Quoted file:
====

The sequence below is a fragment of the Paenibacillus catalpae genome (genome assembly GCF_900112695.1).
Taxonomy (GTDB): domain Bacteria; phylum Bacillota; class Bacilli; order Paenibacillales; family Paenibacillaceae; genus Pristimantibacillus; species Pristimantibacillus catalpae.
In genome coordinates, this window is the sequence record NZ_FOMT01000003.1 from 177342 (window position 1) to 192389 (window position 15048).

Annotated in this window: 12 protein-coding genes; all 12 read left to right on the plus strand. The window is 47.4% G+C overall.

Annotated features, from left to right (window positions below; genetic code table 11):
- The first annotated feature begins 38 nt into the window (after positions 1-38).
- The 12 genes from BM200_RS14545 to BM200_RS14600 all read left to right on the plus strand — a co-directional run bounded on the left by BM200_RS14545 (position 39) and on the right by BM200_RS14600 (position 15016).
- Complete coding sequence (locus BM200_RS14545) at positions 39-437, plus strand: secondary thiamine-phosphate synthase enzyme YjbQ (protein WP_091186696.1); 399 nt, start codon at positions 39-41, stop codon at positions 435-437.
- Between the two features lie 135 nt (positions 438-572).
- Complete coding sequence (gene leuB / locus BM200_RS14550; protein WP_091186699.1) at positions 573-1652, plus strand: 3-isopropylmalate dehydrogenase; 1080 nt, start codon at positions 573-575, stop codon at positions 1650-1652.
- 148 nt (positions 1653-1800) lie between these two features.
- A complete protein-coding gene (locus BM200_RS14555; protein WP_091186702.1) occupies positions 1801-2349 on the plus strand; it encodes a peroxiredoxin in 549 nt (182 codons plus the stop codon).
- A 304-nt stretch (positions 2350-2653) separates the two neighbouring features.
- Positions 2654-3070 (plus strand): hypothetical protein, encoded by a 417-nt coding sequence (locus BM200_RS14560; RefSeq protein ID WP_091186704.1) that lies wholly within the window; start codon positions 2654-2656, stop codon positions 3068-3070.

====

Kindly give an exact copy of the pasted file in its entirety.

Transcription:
The sequence below is a fragment of the Paenibacillus catalpae genome (genome assembly GCF_900112695.1).
Taxonomy (GTDB): domain Bacteria; phylum Bacillota; class Bacilli; order Paenibacillales; family Paenibacillaceae; genus Pristimantibacillus; species Pristimantibacillus catalpae.
In genome coordinates, this window is the sequence record NZ_FOMT01000003.1 from 177342 (window position 1) to 192389 (window position 15048).

Annotated in this window: 12 protein-coding genes; all 12 read left to right on the plus strand. The window is 47.4% G+C overall.

Annotated features, from left to right (window positions below; genetic code table 11):
- The first annotated feature begins 38 nt into the window (after positions 1-38).
- The 12 genes from BM200_RS14545 to BM200_RS14600 all read left to right on the plus strand — a co-directional run bounded on the left by BM200_RS14545 (position 39) and on the right by BM200_RS14600 (position 15016).
- Complete coding sequence (locus BM200_RS14545) at positions 39-437, plus strand: secondary thiamine-phosphate synthase enzyme YjbQ (protein WP_091186696.1); 399 nt, start codon at positions 39-41, stop codon at positions 435-437.
- Between the two features lie 135 nt (positions 438-572).
- Complete coding sequence (gene leuB / locus BM200_RS14550; protein WP_091186699.1) at positions 573-1652, plus strand: 3-isopropylmalate dehydrogenase; 1080 nt, start codon at positions 573-575, stop codon at positions 1650-1652.
- 148 nt (positions 1653-1800) lie between these two features.
- A complete protein-coding gene (locus BM200_RS14555; protein WP_091186702.1) occupies positions 1801-2349 on the plus strand; it encodes a peroxiredoxin in 549 nt (182 codons plus the stop codon).
- A 304-nt stretch (positions 2350-2653) separates the two neighbouring features.
- Positions 2654-3070 (plus strand): hypothetical protein, encoded by a 417-nt coding sequence (locus BM200_RS14560; RefSeq protein ID WP_091186704.1) that lies wholly within the window; start codon positions 2654-2656, stop codon positions 3068-3070.